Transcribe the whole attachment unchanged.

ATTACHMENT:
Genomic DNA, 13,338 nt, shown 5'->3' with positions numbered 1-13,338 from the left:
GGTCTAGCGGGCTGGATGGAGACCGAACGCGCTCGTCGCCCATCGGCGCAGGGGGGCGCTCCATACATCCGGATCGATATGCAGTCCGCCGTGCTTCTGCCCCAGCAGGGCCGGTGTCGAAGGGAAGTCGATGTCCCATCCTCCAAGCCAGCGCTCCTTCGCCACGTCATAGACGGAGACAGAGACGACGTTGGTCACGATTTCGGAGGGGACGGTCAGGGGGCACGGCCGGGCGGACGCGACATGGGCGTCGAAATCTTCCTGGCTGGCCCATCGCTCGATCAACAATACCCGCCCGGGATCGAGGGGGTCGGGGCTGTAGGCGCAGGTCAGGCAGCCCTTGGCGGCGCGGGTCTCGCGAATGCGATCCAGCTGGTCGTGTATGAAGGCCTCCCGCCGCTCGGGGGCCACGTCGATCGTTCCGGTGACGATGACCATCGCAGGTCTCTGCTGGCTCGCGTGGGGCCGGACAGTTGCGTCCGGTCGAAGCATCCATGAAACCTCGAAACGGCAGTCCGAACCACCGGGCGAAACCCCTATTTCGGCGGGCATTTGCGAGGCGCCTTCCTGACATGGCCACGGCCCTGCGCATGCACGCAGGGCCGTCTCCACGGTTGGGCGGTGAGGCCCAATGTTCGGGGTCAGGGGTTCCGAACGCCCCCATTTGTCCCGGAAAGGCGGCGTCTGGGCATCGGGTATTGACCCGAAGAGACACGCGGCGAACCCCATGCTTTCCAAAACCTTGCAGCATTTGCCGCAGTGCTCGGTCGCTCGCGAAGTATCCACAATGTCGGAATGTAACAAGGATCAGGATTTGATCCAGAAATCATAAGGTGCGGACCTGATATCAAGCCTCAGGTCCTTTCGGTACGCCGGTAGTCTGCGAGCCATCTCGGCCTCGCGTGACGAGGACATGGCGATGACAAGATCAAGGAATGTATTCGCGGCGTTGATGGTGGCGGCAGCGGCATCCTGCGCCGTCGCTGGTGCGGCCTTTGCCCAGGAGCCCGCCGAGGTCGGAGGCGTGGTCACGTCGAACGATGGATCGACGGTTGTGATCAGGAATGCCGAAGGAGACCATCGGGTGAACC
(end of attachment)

Genomic DNA, 13,338 nt, shown 5'->3' with positions numbered 1-13,338 from the left:
GGTCTAGCGGGCTGGATGGAGACCGAACGCGCTCGTCGCCCATCGGCGCAGGGGGGCGCTCCATACATCCGGATCGATATGCAGTCCGCCGTGCTTCTGCCCCAGCAGGGCCGGTGTCGAAGGGAAGTCGATGTCCCATCCTCCAAGCCAGCGCTCCTTCGCCACGTCATAGACGGAGACAGAGACGACGTTGGTCACGATTTCGGAGGGGACGGTCAGGGGGCACGGCCGGGCGGACGCGACATGGGCGTCGAAATCTTCCTGGCTGGCCCATCGCTCGATCAACAATACCCGCCCGGGATCGAGGGGGTCGGGGCTGTAGGCGCAGGTCAGGCAGCCCTTGGCGGCGCGGGTCTCGCGAATGCGATCCAGCTGGTCGTGTATGAAGGCCTCCCGCCGCTCGGGGGCCACGTCGATCGTTCCGGTGACGATGACCATCGCAGGTCTCTGCTGGCTCGCGTGGGGCCGGACAGTTGCGTCCGGTCGAAGCATCCATGAAACCTCGAAACGGCAGTCCGAACCACCGGGCGAAACCCCTATTTCGGCGGGCATTTGCGAGGCGCCTTCCTGACATGGCCACGGCCCTGCGCATGCACGCAGGGCCGTCTCCACGGTTGGGCGGTGAGGCCCAATGTTCGGGGTCAGGGGTTCCGAACGCCCCCATTTGTCCCGGAAAGGCGGCGTCTGGGCATCGGGTATTGACCCGAAGAGACACGCGGCGAACCCCATGCTTTCCAAAACCTTGCAGCATTTGCCGCAGTGCTCGGTCGCTCGCGAAGTATCCACAATGTCGGAATGTAACAAGGATCAGGATTTGATCCAGAAATCATAAGGTGCGGACCTGATATCAAGCCTCAGGTCCTTTCGGTACGCCGGTAGTCTGCGAGCCATCTCGGCCTCGCGTGACGAGGACATGGCGATGACAAGATCAAGGAATGTATTCGCGGCGTTGATGGTGGCGGCAGCGGCATCCTGCGCCGTCGCTGGTGCGGCCTTTGCCCAGGAGCCCGCCGAGGTCGGAGGCGTGGTCACGTCGAACGATGGATCGACGGTTGTGATCAGGAATGCCGAAGGAGACCATCGGGTGAACC